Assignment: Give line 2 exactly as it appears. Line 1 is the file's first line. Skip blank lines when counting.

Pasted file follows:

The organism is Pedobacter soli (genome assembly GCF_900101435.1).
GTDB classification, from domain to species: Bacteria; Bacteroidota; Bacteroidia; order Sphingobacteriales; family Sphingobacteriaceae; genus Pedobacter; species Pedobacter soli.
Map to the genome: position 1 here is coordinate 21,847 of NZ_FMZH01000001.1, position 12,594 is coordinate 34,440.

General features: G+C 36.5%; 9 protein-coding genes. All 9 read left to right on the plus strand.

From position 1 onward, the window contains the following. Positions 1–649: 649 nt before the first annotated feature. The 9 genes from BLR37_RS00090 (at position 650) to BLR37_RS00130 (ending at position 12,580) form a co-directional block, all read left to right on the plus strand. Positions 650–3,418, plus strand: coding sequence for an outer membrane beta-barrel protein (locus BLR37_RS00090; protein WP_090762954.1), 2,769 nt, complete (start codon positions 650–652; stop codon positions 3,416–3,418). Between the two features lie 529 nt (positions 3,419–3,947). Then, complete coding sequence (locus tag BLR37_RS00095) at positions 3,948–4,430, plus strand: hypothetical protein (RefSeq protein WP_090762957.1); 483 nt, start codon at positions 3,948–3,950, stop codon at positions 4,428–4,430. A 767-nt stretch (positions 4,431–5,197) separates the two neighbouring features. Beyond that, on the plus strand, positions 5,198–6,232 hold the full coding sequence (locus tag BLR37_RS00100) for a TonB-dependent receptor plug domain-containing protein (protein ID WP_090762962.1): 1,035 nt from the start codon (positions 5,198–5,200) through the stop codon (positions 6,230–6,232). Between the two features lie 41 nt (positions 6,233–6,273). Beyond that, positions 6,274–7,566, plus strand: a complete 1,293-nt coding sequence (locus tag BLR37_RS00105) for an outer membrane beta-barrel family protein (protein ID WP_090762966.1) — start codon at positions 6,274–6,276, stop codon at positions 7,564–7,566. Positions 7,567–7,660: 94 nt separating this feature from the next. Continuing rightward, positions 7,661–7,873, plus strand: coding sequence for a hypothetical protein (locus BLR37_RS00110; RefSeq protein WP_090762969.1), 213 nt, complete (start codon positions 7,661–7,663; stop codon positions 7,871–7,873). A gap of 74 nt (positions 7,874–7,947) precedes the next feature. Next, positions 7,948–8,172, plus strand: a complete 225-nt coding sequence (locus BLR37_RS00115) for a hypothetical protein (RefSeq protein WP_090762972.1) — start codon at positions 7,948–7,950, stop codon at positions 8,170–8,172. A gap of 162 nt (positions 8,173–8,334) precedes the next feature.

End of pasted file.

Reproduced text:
GTDB classification, from domain to species: Bacteria; Bacteroidota; Bacteroidia; order Sphingobacteriales; family Sphingobacteriaceae; genus Pedobacter; species Pedobacter soli.